NOAA scientists did not come to wildfire smoke directly; ignoring it just became impossible. In the early 2000s, while studying haze transported to the Alaskan Arctic via Asia, as well as air quality outside of Northeastern cities, they were surprised to see the chemical footprints of wildfires stamped all over their data. “We’d been focused on urban pollution over the years, but we’d fly through these urban areas and see all this stuff from wildfires,” Roberts says. He grew convinced that smoke and air quality deserved the full weight of NOAA’s research focus. Then, as now, observational forecasts of fire emissions were unreliable. In a 2008 article in the Journal of Applied Remote Sensing, a comparison of four fire-emissions models found that estimates of monthly contributions to atmospheric carbon could be off by a factor of 10. One problem was that North American fire-emissions models were based on data collected from just 39 different fire events—a paucity of data considering the variability in fires.

Their interest piqued, Roberts and Warneke, research partners at NOAA, called their long-time collaborator Bob Yokelson of the University of Montana, who has been studying wildfire smoke for almost 30 years. A rangy former firefighter from Montana, Yokelson helped lead the initial version of FIREX-AQ. Up until 20 years ago, he says, field research on wildfire smoke was done only by him and a few other college professors who rented a Twin Otter, loaded it with instruments and tooled around the edges of smoke columns. They were interested in the same aerosols, particulate matter and gases getting attention from FIREX-AQ, but their measurements were far coarser. Yokelson was exaggerating the field’s simplicity, but the assets needed to run a comprehensive project had never been deployed. It was simply way too expensive and risky. “We were flying blind into the future,” Yokelson said.

After a string of historically severe smoke seasons clarified that the age of fire had arrived, millions of dollars in funding for major research campaigns followed. In addition to the DC-8, which could fly at high elevations and over a great range, the FIREX-AQ team outfitted nimble prop planes with air-quality sampling instruments to fly lower and closer to columns, as well as rural communities inundated with smoke. They similarly outfitted trucks for sniffing smoke on the ground. On the jet, they deployed lasers of different wavelengths to map a smoke column in three dimensions in real time; there was an instrument to sense acetonitrile, a chemical known to be an indicator species of biomass burning, while other sensors looked for black and brown carbon, submicron aerosol composition, and a long list of other components. This compilation of tools would measure particles and gases in as many forms and sizes as the state-of-the-art technology could capture.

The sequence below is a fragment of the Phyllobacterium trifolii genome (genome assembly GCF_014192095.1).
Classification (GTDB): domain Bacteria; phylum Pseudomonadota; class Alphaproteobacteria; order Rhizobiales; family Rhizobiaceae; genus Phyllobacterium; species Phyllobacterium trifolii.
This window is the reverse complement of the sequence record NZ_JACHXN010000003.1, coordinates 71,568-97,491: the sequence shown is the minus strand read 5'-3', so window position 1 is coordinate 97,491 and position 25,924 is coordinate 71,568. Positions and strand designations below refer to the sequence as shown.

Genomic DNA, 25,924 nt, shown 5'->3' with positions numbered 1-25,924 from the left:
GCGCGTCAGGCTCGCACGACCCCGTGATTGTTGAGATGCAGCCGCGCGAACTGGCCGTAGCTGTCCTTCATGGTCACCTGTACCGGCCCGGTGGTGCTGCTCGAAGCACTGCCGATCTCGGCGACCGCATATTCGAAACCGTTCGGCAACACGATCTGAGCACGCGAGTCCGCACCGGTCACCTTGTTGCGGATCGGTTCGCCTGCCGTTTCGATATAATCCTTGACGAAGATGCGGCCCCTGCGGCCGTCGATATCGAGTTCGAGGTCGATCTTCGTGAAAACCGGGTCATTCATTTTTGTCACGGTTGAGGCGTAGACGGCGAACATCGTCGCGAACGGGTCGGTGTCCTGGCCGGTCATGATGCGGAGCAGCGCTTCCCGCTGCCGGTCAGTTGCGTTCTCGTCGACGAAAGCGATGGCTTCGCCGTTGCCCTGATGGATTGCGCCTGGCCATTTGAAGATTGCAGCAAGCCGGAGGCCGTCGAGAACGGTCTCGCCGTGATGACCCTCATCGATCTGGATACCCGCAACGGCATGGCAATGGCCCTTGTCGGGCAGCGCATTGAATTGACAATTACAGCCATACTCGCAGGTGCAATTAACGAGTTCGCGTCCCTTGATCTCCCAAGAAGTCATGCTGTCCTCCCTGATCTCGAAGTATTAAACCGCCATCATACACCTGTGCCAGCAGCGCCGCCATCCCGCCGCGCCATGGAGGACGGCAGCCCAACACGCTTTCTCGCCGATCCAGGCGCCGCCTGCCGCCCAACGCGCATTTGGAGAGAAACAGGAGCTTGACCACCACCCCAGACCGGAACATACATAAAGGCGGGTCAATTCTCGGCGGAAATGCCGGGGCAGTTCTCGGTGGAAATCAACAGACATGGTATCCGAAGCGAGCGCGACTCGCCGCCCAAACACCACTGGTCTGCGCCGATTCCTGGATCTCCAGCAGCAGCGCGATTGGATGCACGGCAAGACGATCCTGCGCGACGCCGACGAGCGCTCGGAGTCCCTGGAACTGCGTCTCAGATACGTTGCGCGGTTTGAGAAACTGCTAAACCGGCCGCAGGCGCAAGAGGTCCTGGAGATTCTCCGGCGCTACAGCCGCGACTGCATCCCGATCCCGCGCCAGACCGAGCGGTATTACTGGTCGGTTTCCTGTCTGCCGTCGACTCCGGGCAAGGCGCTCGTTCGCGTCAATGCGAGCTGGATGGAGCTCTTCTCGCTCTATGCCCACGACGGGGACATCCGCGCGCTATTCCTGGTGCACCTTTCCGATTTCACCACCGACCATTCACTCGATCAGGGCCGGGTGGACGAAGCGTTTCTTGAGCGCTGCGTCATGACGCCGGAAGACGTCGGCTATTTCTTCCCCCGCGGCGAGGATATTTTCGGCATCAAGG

By determining at a finer resolution what is in smoke and the processes by which its nastier products form, air-quality forecasters could better predict the impacts of wildfire emissions on human health. Knowing how smoke differs between types of fires could also ease the burden of fire management, specifically when it comes to lighting prescribed burns. These controlled, lower-intensity fires mimic natural ones and are lit to reduce the amount of fuel available for future wildfires. They are also notoriously hard to ignite for social, environmental and regulatory reasons. The EPA stringently regulates smoke from prescribed fires, despite the fact that no field studies have demonstrated that emissions from lower-intensity burns are just as toxic as those from raging wild flames.

“When it comes to smoke in the sky, it’s pay me now or pay me later,” Soja says. She means that whether managers choose to ignite fires on their own terms or let nature decide when fire-adapted landscapes burn, the skies will be smoky. Yet some kinds of smoke might be worse for human health than others. “We’ve got to get an understanding of emissions factors so that people can make better decisions in the field.”

The Variability of VOCs

In the fall of 2016 the FIREX-AQ team went to Montana’s Fire Lab to start peeling back the layers on emissions. To figure out what became of smoke downwind and how it produced noxious aerosols and ozone, they had to understand its contents at the ignition point. Maybe certain plants, when burned, created smoke with more ozone and PM 2.5 than others?

The team collected ponderosa pines from Montana, lilac shrubs from California, oak from Arizona and 18 other groups of species regularly burned in the West. They dried and weighed the plants, then spread them onto chicken wire woven underneath a massive ventilator hood. They lit two fires with each fuel type: a smoldering burn where the rising smoke seemed viscous like lava and a hotter burn where the smoke stood up with the fire in salute.